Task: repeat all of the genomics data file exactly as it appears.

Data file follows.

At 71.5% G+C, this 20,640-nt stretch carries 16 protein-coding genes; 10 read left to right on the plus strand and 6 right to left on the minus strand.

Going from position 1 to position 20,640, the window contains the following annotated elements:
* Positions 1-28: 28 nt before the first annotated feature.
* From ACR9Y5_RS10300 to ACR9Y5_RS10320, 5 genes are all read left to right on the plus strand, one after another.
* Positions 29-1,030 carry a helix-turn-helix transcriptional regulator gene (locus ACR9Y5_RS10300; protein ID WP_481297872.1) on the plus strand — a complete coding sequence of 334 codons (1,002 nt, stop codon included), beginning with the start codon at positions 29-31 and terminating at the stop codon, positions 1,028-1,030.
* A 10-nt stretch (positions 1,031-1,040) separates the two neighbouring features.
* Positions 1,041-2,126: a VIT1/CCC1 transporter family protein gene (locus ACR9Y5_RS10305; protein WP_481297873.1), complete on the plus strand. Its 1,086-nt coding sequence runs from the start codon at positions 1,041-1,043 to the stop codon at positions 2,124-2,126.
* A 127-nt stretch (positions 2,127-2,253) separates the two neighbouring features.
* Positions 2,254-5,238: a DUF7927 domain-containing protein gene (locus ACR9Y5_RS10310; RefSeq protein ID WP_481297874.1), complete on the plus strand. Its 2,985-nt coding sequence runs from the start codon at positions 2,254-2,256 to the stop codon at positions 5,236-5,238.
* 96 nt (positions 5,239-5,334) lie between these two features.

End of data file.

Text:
At 71.5% G+C, this 20,640-nt stretch carries 16 protein-coding genes; 10 read left to right on the plus strand and 6 right to left on the minus strand.

Going from position 1 to position 20,640, the window contains the following annotated elements:
* Positions 1-28: 28 nt before the first annotated feature.
* From ACR9Y5_RS10300 to ACR9Y5_RS10320, 5 genes are all read left to right on the plus strand, one after another.
* Positions 29-1,030 carry a helix-turn-helix transcriptional regulator gene (locus ACR9Y5_RS10300; protein ID WP_481297872.1) on the plus strand — a complete coding sequence of 334 codons (1,002 nt, stop codon included), beginning with the start codon at positions 29-31 and terminating at the stop codon, positions 1,028-1,030.
* A 10-nt stretch (positions 1,031-1,040) separates the two neighbouring features.
* Positions 1,041-2,126: a VIT1/CCC1 transporter family protein gene (locus ACR9Y5_RS10305; protein WP_481297873.1), complete on the plus strand. Its 1,086-nt coding sequence runs from the start codon at positions 1,041-1,043 to the stop codon at positions 2,124-2,126.
* A 127-nt stretch (positions 2,127-2,253) separates the two neighbouring features.
* Positions 2,254-5,238: a DUF7927 domain-containing protein gene (locus ACR9Y5_RS10310; RefSeq protein ID WP_481297874.1), complete on the plus strand. Its 2,985-nt coding sequence runs from the start codon at positions 2,254-2,256 to the stop codon at positions 5,236-5,238.
* 96 nt (positions 5,239-5,334) lie between these two features.